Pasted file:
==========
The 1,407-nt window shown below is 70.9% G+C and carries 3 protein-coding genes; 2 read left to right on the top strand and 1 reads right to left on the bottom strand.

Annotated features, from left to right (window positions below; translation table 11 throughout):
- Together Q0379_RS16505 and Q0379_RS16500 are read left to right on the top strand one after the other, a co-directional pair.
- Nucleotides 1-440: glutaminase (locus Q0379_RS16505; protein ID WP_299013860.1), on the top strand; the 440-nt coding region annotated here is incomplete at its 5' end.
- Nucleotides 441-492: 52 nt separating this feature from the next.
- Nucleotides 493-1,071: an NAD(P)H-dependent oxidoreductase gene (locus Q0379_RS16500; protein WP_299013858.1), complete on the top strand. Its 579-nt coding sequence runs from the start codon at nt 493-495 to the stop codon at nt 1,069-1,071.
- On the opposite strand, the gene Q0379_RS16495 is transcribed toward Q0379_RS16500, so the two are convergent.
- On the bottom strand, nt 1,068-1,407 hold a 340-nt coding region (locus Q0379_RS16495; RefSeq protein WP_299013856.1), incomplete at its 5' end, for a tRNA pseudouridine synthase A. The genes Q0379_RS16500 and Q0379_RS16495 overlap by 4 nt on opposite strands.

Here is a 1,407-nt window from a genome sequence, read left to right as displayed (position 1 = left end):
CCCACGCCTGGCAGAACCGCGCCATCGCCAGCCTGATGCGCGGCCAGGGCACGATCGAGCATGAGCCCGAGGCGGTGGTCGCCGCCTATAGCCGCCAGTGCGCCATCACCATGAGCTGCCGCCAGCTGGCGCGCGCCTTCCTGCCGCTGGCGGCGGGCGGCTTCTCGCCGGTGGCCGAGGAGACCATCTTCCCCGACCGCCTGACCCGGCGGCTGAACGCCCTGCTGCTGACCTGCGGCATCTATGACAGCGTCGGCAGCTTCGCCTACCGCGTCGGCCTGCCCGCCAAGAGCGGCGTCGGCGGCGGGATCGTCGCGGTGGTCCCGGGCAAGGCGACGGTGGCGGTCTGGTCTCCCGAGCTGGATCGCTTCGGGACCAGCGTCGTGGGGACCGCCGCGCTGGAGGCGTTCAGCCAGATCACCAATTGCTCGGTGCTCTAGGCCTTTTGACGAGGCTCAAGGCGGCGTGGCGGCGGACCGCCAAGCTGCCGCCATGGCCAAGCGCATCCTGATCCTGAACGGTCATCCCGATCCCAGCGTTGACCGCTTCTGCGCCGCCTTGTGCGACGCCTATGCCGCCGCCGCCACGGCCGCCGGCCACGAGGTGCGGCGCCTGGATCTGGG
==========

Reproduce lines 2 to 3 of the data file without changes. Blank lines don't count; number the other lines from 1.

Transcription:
Annotated features, from left to right (window positions below; translation table 11 throughout):
- Together Q0379_RS16505 and Q0379_RS16500 are read left to right on the top strand one after the other, a co-directional pair.